• Sequencing the risk priority numbers from largest to smallest (RRN).
• Taking the measures to reduce the risks.

The risk priority evaluation table given in Table 1, was used to determine the possibility, severity and detectability of failures.

Table 1. Suggested ratings for risk priority evaluation [19, 34, 38, 42-49].

The study is performed on a table and its purpose was not only risk analysis but also further development or improvement of the process. The following components are including the process improvement table;

• Function analysis: The stages and sections of the products or process which will be examined are noted. All stages and sections are defined to show sequentially.
• Risk analysis: Determined failures and risks by calculating and sequencing risk priority numbers.
• Corrective measures: First, measures against the risks are described and the requirements are listed. Then the weights are calculated for each function by dividing quantity of RPN by total RPN to determine the measures and make improving.
• Re-risk analysis: The RPN are re-calculated for the improved process by repeating risk analysis and are compared with the past RPN. In this way, the percentage of improvement or achievement can be calculated.

According to the results of FMEA, the manager tries to eliminate or improve with regards outside factors such as cost, time or labor. A task program is prepared for this purpose and duties are delivered to the improvement team members. The improvement program is cyclical. It aims to reach the perfection through a repeating process for each term or period.


The aim of this study is the idenfication and ranking by priority the failures which threaten occupational health and safety and preparation for process improvement. This study was limited to the accident records of the marble processing factories in Afyonkarahisar province, Turkey, for the last five years (Figure 2). Failure mode and effect analysis method was used in analysing and determining failures.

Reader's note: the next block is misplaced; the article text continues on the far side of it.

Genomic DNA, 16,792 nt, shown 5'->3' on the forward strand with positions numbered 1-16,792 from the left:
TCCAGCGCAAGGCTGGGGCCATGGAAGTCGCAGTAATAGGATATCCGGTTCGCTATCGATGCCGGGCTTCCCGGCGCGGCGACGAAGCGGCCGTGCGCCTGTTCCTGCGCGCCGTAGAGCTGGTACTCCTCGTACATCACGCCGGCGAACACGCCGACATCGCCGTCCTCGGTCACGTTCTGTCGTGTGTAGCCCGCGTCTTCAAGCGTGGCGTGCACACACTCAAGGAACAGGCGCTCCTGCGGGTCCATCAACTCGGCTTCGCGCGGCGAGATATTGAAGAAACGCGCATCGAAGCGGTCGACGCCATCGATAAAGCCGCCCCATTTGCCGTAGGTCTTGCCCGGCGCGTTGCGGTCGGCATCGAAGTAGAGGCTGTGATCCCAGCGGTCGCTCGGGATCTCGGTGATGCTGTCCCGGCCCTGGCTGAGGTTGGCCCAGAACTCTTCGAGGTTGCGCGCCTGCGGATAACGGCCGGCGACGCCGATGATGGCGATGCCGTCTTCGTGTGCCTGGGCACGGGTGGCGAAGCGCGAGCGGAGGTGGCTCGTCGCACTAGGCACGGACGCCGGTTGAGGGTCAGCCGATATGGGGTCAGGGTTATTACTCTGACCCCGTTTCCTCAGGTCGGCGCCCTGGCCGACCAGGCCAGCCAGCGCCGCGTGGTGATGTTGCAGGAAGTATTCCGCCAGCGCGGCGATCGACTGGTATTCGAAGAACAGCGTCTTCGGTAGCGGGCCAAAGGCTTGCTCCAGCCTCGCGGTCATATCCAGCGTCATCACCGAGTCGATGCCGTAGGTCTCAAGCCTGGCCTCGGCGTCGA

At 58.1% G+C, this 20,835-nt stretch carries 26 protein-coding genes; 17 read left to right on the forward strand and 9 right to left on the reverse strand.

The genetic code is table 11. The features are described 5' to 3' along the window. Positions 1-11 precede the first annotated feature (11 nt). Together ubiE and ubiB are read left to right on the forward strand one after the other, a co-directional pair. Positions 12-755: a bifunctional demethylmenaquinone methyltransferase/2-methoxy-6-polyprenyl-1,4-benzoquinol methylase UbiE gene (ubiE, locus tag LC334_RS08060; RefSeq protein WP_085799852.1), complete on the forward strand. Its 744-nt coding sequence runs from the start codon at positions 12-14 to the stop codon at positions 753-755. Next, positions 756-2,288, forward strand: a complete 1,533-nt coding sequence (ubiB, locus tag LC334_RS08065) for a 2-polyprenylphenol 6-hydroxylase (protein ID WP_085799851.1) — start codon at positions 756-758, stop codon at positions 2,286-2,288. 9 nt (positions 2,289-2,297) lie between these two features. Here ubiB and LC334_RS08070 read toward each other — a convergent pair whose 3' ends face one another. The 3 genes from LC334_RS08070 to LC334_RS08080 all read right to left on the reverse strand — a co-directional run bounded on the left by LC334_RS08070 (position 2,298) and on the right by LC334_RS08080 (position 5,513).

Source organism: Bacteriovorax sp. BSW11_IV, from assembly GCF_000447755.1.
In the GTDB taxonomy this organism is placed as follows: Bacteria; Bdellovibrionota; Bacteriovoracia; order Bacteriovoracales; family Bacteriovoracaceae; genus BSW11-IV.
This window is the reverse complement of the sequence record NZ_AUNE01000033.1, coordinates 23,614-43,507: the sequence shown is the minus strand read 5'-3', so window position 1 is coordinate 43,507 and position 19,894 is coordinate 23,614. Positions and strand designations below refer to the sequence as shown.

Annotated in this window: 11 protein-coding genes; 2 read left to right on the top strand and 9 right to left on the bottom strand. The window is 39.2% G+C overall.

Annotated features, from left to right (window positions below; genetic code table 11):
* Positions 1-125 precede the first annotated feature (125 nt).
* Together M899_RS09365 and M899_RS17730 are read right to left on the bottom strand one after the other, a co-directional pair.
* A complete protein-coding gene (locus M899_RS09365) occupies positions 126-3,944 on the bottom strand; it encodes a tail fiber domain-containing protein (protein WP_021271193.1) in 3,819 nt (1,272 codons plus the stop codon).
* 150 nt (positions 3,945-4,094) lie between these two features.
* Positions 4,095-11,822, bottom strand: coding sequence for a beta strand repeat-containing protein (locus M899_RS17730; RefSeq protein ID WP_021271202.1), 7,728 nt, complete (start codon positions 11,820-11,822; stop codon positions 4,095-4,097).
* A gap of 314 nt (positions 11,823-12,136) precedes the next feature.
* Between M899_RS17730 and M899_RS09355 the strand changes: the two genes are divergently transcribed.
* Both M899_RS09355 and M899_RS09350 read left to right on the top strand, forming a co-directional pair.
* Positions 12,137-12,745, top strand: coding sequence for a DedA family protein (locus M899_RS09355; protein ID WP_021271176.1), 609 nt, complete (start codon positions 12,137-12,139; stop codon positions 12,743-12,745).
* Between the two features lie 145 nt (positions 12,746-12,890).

Figure 2. Location of Study Area.

The FMEA table which is basis of the application was prepared by a decision maker. The main data source was a survey results in the preparation of the table. The survey was conducted with 18 marble processing factories in Afyonkarahisar and consisted of 48 questions related to occupational accidents and illness during marble processing. The averages of the occupational health experts’ decisions in these factories were used in FMEA table after completing to integer numbers. These data was studied to identify the process, failures and the solution proposals by determining the parameters which are used in risk priority number (RPN) calculation, i.e. possibility (P), severity (S), detectability (D).

Application consisted of four stages;

• Identification of the marble processing process and subprocess by function analysis.
• Identification of the risk factors by risk analysis.
• Determination of the possibility, severity, detectability with qualitative values between 1 and 10, then calculation of the risk priority number by multiplying these three values.
• Obtaining the risk ranking of the functions according to their RPN step by step or the proportion in total RPN of the entire process.


Results of FMEA table was given in Appendix 1. According to Appendix 1 the sum of RPN was calculated as 1453 at the beginning of improvement. Improvement aims to decrease the total RPN to minimal level. To reach the goal many methods can be used according to the priorities of factory such as cost, abilities, and legal requirements.

In this paper, the table given in Appendix 1 was evaluated in two methods;

• All failure modes were ranked by their RPN and evaluated from maximum to mininimum (RRN1).
• The proportions of all process failures to total RPN were ranked and evaluated as their importance level (RRN2).

When the first method was used, the study is connecting determine the most important risks and improve the conditions based on their importance levels. In this study, it was seen that the RPN changed between 1 and 162 when all processes were independent evaluated. The “block unloading in block stock area” process was highest with point 162. It was followed by “loading the block to the trolley in the preparation stage of strip cutting” process (144) and “loading the blocks to the trolley in the preparation stage of slab cutting” process (128).